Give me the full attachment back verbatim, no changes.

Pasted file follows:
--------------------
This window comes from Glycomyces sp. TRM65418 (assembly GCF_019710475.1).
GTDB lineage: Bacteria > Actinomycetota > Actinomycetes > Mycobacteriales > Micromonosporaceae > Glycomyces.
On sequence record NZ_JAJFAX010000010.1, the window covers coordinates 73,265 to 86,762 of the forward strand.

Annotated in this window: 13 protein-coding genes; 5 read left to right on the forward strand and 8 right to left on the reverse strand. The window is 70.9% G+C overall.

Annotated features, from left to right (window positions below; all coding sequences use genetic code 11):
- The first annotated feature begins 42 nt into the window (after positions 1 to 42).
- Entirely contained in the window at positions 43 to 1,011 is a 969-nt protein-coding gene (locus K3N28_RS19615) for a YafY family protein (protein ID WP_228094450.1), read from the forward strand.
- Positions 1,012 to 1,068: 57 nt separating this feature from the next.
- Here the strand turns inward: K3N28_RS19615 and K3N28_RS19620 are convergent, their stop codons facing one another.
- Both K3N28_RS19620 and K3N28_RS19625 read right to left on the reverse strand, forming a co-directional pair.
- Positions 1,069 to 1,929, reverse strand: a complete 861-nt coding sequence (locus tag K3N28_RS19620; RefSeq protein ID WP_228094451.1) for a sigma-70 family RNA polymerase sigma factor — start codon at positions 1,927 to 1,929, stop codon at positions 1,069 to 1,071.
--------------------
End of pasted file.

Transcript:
This window comes from Glycomyces sp. TRM65418 (assembly GCF_019710475.1).
GTDB lineage: Bacteria > Actinomycetota > Actinomycetes > Mycobacteriales > Micromonosporaceae > Glycomyces.
On sequence record NZ_JAJFAX010000010.1, the window covers coordinates 73,265 to 86,762 of the forward strand.

Annotated in this window: 13 protein-coding genes; 5 read left to right on the forward strand and 8 right to left on the reverse strand. The window is 70.9% G+C overall.

Annotated features, from left to right (window positions below; all coding sequences use genetic code 11):
- The first annotated feature begins 42 nt into the window (after positions 1 to 42).
- Entirely contained in the window at positions 43 to 1,011 is a 969-nt protein-coding gene (locus K3N28_RS19615) for a YafY family protein (protein ID WP_228094450.1), read from the forward strand.
- Positions 1,012 to 1,068: 57 nt separating this feature from the next.
- Here the strand turns inward: K3N28_RS19615 and K3N28_RS19620 are convergent, their stop codons facing one another.
- Both K3N28_RS19620 and K3N28_RS19625 read right to left on the reverse strand, forming a co-directional pair.
- Positions 1,069 to 1,929, reverse strand: a complete 861-nt coding sequence (locus tag K3N28_RS19620; RefSeq protein ID WP_228094451.1) for a sigma-70 family RNA polymerase sigma factor — start codon at positions 1,927 to 1,929, stop codon at positions 1,069 to 1,071.